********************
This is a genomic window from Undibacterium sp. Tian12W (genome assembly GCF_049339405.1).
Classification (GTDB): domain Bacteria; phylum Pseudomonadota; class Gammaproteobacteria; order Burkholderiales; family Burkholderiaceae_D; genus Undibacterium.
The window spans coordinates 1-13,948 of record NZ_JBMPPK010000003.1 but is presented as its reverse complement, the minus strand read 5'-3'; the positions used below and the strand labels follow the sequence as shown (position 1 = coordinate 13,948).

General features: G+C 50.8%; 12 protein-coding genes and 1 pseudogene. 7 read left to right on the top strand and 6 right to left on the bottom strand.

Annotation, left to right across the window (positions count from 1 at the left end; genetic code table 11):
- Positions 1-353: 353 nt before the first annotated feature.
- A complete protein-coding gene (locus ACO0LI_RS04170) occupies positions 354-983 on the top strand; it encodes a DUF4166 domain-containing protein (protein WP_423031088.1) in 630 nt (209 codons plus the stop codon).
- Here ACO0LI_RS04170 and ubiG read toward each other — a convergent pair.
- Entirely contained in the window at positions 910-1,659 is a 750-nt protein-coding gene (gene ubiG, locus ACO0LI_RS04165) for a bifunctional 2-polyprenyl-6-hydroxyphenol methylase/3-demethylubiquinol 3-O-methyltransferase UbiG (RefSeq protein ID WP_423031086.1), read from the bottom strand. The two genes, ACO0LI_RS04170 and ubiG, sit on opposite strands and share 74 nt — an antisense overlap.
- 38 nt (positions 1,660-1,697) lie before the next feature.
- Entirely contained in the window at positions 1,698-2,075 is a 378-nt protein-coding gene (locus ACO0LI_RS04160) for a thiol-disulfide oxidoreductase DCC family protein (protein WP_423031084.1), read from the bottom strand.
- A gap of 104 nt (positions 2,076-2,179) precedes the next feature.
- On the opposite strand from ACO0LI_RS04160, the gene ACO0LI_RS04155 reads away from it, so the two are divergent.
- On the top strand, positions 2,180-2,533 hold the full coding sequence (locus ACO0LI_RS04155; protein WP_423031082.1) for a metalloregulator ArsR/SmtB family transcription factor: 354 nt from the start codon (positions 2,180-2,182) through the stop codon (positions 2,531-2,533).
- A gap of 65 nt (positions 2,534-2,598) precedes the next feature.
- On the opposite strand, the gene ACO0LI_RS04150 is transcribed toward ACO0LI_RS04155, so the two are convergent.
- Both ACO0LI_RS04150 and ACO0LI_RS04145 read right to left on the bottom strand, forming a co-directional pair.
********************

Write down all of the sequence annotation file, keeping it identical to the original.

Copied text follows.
This is a genomic window from Undibacterium sp. Tian12W (genome assembly GCF_049339405.1).
Classification (GTDB): domain Bacteria; phylum Pseudomonadota; class Gammaproteobacteria; order Burkholderiales; family Burkholderiaceae_D; genus Undibacterium.
The window spans coordinates 1-13,948 of record NZ_JBMPPK010000003.1 but is presented as its reverse complement, the minus strand read 5'-3'; the positions used below and the strand labels follow the sequence as shown (position 1 = coordinate 13,948).

General features: G+C 50.8%; 12 protein-coding genes and 1 pseudogene. 7 read left to right on the top strand and 6 right to left on the bottom strand.

Annotation, left to right across the window (positions count from 1 at the left end; genetic code table 11):
- Positions 1-353: 353 nt before the first annotated feature.
- A complete protein-coding gene (locus ACO0LI_RS04170) occupies positions 354-983 on the top strand; it encodes a DUF4166 domain-containing protein (protein WP_423031088.1) in 630 nt (209 codons plus the stop codon).
- Here ACO0LI_RS04170 and ubiG read toward each other — a convergent pair.
- Entirely contained in the window at positions 910-1,659 is a 750-nt protein-coding gene (gene ubiG, locus ACO0LI_RS04165) for a bifunctional 2-polyprenyl-6-hydroxyphenol methylase/3-demethylubiquinol 3-O-methyltransferase UbiG (RefSeq protein ID WP_423031086.1), read from the bottom strand. The two genes, ACO0LI_RS04170 and ubiG, sit on opposite strands and share 74 nt — an antisense overlap.
- 38 nt (positions 1,660-1,697) lie before the next feature.
- Entirely contained in the window at positions 1,698-2,075 is a 378-nt protein-coding gene (locus ACO0LI_RS04160) for a thiol-disulfide oxidoreductase DCC family protein (protein WP_423031084.1), read from the bottom strand.
- A gap of 104 nt (positions 2,076-2,179) precedes the next feature.
- On the opposite strand from ACO0LI_RS04160, the gene ACO0LI_RS04155 reads away from it, so the two are divergent.
- On the top strand, positions 2,180-2,533 hold the full coding sequence (locus ACO0LI_RS04155; protein WP_423031082.1) for a metalloregulator ArsR/SmtB family transcription factor: 354 nt from the start codon (positions 2,180-2,182) through the stop codon (positions 2,531-2,533).
- A gap of 65 nt (positions 2,534-2,598) precedes the next feature.
- On the opposite strand, the gene ACO0LI_RS04150 is transcribed toward ACO0LI_RS04155, so the two are convergent.
- Both ACO0LI_RS04150 and ACO0LI_RS04145 read right to left on the bottom strand, forming a co-directional pair.